Shut your mouth: Mets outfielders disliked Shea Stadium because of the swirling winds and poor visibility. "I hated it," said former Met Cleon Jones. "Every guy before me hated it. But Tommie never complained."
No one understands him but his woman: Agee was dealt to the Dodgers after the 1973 season and is featured with the Dodgers in the 1974 Topps Traded set. But he never played a regular season game for Los Angeles, getting released before the season began. He finished his career one hit short of 1,000.
(A word about the back): This is the first Mets floating head. Out of 25 floating heads so far, 18 have been either Reds or Phillies.
Tuesday, July 15, 2014
Who is the man: Dick Ellsworth pitched in 14 games for the Brewers after he was purchased from the Indians in August of 1970. His final major league season was in 1971.
Can ya dig it: I think it's fairly nifty that Topps produced a card of Ellsworth as a Brewer given his brief time with the club in 1970.
Right on: Final card of his career.
You see this cat Ellsworth is a bad mother: Ellsworth won 22 games for the Cubs in 1963, one year after he lost 20 games.
Shut your mouth: Three days after Ellsworth signed a contract with the Cubs right out of high school, Chicago manager Bob Scheffing decided to put him on the mound in the team's annual charity game against the White Sox. Ellsworth was supposed to pitch only an inning or two, but ended up throwing a complete-game four-hit shutout. "(Ellsworth is) ready to help us right now," Scheffing said after the game. "Can't say anything else until someone scores a run off him, can I?"
No one understands him but his woman: Ellsworth lost 22 games in 1966, setting franchise marks for most losses in a season by a left-hander, as well as most hits, runs and earned runs allowed.
(A word about the back): Two of Ellsworth's teammates on that high school team were future Reds pitcher Jim Maloney and future catcher and manager Pat Corrales.
Thursday, July 10, 2014
Who is the man: The Cardinals suffered their worst season since 1955 in 1970 by finishing 10 games below .500 and resting in fourth in the six-team National League East. The '70s were not kind to the Cardinals, although they did finish second a few times in the early part of the decade.
Can ya dig it: I love this card just for the fact that it tells you what you are holding in your hand: Cards. Topps probably could have spelled out the full nickname in this horizontal format, but I guess they went with consistency since all the team's player cards say "Cards," too.
Right on: I have no idea what I'm looking at in the background of this photo. Is that a row of bushes? What are those piles?
You see that cat Schoendienst is a bad mother: Manager Red Schoendienst, entering his seventh season as the Cardinals' leader, is the only man crossing his arms in the photo. He's sitting in the first row right between the two bat boys.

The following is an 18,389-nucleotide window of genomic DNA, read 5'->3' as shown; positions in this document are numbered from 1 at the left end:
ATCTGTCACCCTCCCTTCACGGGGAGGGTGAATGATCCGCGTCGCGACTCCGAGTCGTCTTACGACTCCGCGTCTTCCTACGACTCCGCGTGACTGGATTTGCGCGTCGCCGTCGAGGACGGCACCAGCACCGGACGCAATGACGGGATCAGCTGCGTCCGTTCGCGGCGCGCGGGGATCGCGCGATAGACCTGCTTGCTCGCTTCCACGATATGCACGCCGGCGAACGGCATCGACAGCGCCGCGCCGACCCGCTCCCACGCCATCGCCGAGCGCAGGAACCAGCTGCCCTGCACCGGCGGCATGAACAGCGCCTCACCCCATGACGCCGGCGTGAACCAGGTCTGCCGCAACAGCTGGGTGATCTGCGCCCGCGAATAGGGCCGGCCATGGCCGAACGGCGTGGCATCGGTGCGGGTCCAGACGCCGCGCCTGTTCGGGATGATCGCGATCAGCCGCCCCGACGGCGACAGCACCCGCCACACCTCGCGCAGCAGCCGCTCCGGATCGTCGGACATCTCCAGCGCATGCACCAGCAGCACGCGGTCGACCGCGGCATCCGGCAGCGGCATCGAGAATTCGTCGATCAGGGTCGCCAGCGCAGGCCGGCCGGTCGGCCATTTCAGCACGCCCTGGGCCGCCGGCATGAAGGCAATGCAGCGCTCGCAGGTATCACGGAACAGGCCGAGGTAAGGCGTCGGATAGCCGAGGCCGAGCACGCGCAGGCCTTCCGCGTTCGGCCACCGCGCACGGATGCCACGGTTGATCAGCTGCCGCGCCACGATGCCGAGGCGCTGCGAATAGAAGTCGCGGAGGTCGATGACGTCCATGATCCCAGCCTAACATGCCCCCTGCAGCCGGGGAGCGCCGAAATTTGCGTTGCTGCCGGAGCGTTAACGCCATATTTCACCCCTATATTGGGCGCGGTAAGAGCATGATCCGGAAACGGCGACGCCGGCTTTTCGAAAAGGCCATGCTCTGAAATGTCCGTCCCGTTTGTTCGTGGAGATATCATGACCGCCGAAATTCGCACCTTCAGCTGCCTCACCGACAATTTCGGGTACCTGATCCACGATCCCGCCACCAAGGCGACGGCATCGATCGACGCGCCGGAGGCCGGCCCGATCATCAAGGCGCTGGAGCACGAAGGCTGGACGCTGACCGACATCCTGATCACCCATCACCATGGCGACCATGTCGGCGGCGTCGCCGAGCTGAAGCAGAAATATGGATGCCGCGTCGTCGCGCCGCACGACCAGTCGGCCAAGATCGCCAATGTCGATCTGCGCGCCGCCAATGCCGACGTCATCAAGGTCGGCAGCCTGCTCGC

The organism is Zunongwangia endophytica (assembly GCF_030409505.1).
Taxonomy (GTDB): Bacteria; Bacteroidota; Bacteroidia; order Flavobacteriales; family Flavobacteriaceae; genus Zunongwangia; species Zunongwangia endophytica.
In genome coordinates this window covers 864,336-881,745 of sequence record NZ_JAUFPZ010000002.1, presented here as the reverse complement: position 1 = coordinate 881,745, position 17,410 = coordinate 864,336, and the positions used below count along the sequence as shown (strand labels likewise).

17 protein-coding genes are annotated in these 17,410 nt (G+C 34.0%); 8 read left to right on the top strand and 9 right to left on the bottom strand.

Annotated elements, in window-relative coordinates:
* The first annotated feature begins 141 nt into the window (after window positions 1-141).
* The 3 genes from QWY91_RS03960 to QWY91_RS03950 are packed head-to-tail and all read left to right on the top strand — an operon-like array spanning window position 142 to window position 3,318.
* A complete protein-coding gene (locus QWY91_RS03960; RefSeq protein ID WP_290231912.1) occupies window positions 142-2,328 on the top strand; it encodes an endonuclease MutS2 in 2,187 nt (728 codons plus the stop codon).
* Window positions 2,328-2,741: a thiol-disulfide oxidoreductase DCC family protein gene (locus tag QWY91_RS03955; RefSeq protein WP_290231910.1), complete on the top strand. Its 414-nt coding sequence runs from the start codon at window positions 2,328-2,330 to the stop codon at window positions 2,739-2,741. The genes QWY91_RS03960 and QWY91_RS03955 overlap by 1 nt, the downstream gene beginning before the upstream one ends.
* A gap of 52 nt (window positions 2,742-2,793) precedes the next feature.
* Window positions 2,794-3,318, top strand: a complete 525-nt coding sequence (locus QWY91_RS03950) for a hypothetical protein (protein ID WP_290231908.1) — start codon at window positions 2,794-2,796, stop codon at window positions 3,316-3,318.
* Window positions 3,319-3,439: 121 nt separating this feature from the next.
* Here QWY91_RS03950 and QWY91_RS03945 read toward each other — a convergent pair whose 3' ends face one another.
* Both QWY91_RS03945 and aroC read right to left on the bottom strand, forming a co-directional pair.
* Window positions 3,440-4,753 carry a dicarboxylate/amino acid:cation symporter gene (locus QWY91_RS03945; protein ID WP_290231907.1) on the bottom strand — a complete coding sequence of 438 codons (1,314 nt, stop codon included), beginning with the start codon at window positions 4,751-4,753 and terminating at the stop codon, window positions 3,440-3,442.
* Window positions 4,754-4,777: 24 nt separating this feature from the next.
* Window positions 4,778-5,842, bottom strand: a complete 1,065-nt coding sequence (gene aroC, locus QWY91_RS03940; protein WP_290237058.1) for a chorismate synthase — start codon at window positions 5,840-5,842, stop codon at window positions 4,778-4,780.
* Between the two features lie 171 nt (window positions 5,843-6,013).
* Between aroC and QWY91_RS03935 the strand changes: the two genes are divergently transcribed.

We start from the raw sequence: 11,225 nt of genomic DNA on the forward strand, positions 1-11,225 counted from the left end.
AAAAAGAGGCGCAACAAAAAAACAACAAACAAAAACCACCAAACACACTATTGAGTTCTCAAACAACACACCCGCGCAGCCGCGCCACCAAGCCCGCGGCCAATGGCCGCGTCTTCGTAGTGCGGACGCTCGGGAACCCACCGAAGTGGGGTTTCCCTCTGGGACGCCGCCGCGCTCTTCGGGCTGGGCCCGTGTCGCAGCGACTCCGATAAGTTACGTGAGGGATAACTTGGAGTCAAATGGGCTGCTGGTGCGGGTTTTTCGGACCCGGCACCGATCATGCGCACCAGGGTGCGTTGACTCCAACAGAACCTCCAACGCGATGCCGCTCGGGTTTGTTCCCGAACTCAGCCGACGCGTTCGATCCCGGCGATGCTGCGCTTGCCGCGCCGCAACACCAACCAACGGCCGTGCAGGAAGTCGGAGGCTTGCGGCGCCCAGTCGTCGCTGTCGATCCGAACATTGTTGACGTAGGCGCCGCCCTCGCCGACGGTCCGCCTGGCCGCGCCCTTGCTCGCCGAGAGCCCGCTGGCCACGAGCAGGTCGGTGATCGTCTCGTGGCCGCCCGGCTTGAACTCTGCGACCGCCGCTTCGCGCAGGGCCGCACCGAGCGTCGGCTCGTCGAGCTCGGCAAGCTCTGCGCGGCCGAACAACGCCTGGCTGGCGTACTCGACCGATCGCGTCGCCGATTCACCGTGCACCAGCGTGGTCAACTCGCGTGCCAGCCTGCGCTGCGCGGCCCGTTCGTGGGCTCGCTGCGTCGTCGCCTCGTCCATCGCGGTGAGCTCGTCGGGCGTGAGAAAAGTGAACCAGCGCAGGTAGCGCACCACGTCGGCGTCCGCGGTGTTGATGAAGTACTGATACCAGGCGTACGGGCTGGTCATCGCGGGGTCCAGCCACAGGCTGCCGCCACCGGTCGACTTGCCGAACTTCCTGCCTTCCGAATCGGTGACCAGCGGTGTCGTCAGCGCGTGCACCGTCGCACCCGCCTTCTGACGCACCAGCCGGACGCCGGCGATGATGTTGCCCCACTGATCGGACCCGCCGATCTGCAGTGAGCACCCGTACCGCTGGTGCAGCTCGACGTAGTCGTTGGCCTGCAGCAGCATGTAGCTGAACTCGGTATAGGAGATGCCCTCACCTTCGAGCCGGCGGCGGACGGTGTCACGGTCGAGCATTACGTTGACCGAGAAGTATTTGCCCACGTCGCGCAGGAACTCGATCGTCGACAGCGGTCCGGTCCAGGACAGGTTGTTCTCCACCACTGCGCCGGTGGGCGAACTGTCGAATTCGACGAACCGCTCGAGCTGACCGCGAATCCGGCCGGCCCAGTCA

Shut your mouth: Time to see who I can identify (or misidentify):
Seated to the right of Schoendienst are the coaches. Dick Sisler is immediately to the right. Bob Milliken is next to Sisler. At the far left in the first row is outfielder Vic Davalillo. Two spots to Davalillo's right is a young pitcher named Jerry Reuss. To the right of Reuss is outfielder Carl Taylor. Joe Torre is in the second row, third from the left. To the left of Torre is outfielder Luis Melendez. On the other side of that row is Steve Carlton, second from the right. Frank Linzy is two places to the left of Carlton. Pitcher Sal Campisi is next to Linzy. In the top row, at left, is Lou Brock. Pitcher Nelson Briles is next to Brock and Jose Cardenal is next to Briles. Bob Gibson is at the far right in the back.
No one understands him but his woman: Dick Allen as a Cardinal is a rare sight to see on a baseball card. You can catch him in a Cardinals uniform on his 1971 Kellogg's card. Or you can spot him here, in the back row, the fourth person from the right. It looks like he's wearing a batting helmet.
(A word about the back): I'm surprised Stan Musial isn't included in the list above. I suppose none of those categories chart longevity.
Wednesday, July 9, 2014
Who is the man: Don Wert was dealt to the Senators on Oct. 9, 1970 in the big deal that also sent Denny McLain to Washington and brought Ed Brinkman, Joe Coleman and Aurelio Rodriguez to Detroit.
Can ya dig it: The fact that Wert is capless (because he's wearing a Detroit Tigers jersey) makes him look a lot older than on his previous cards.
Right on: I'm trying to determine the guy behind Wert. I want to say the player is wearing the No. 4, but in 1970 that number belonged to Kevin Collins, who is not black. It's possible the number could be a 9, which was Ike Brown's number and he's black. Further investigation will have to come from a reader.
You see this cat Wert is a bad mother: Wert delivered the game-winning hit in the Tigers' pennant-clinching victory against the Yankees on Sept. 17, 1968. It was Detroit's first pennant since 1945.
Shut your mouth: Wert was nicknamed "Coyote" because his chatter in the infield was high-pitched and sounded like the "yip" of a coyote, teammates said.
No one understands him but his woman: Wert batted just .200 during the 1968 season, in which he played 150 games and was named an All-Star. He was struck in the helmet with a pitch in June and spent two days in the hospital. He batted just .179 for the rest of the season and never had a season where he hit higher than .225 for the rest of his career. At one point, the Tigers ordered tests on Wert to make sure there wasn't something wrong with him physically.
(A word about the back): That is one large script "W" airbrushed onto Wert's cap. He spent just 20 games with Washington and wouldn't play in the majors again.